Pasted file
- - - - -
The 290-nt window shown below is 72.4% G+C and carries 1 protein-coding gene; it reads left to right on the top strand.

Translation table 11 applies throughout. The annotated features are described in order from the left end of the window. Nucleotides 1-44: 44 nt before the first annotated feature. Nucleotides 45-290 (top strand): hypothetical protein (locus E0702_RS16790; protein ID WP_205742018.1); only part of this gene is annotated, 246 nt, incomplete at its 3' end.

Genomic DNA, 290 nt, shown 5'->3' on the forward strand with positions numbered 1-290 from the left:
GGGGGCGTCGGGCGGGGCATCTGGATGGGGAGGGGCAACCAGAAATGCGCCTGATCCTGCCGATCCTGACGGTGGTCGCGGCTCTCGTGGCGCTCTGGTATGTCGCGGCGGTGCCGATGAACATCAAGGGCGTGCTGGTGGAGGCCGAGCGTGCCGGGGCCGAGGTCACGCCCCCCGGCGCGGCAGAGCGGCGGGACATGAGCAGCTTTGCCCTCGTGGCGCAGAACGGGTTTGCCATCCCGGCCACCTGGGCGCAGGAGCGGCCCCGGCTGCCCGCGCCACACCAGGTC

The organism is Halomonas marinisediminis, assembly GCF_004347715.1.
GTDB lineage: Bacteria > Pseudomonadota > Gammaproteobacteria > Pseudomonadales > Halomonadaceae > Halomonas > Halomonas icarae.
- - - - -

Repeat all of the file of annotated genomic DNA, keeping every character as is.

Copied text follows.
The 290-nt window shown below is 72.4% G+C and carries 1 protein-coding gene; it reads left to right on the top strand.

Translation table 11 applies throughout. The annotated features are described in order from the left end of the window. Nucleotides 1-44: 44 nt before the first annotated feature. Nucleotides 45-290 (top strand): hypothetical protein (locus E0702_RS16790; protein ID WP_205742018.1); only part of this gene is annotated, 246 nt, incomplete at its 3' end.

Genomic DNA, 290 nt, shown 5'->3' on the forward strand with positions numbered 1-290 from the left:
GGGGGCGTCGGGCGGGGCATCTGGATGGGGAGGGGCAACCAGAAATGCGCCTGATCCTGCCGATCCTGACGGTGGTCGCGGCTCTCGTGGCGCTCTGGTATGTCGCGGCGGTGCCGATGAACATCAAGGGCGTGCTGGTGGAGGCCGAGCGTGCCGGGGCCGAGGTCACGCCCCCCGGCGCGGCAGAGCGGCGGGACATGAGCAGCTTTGCCCTCGTGGCGCAGAACGGGTTTGCCATCCCGGCCACCTGGGCGCAGGAGCGGCCCCGGCTGCCCGCGCCACACCAGGTC

The organism is Halomonas marinisediminis, assembly GCF_004347715.1.
GTDB lineage: Bacteria > Pseudomonadota > Gammaproteobacteria > Pseudomonadales > Halomonadaceae > Halomonas > Halomonas icarae.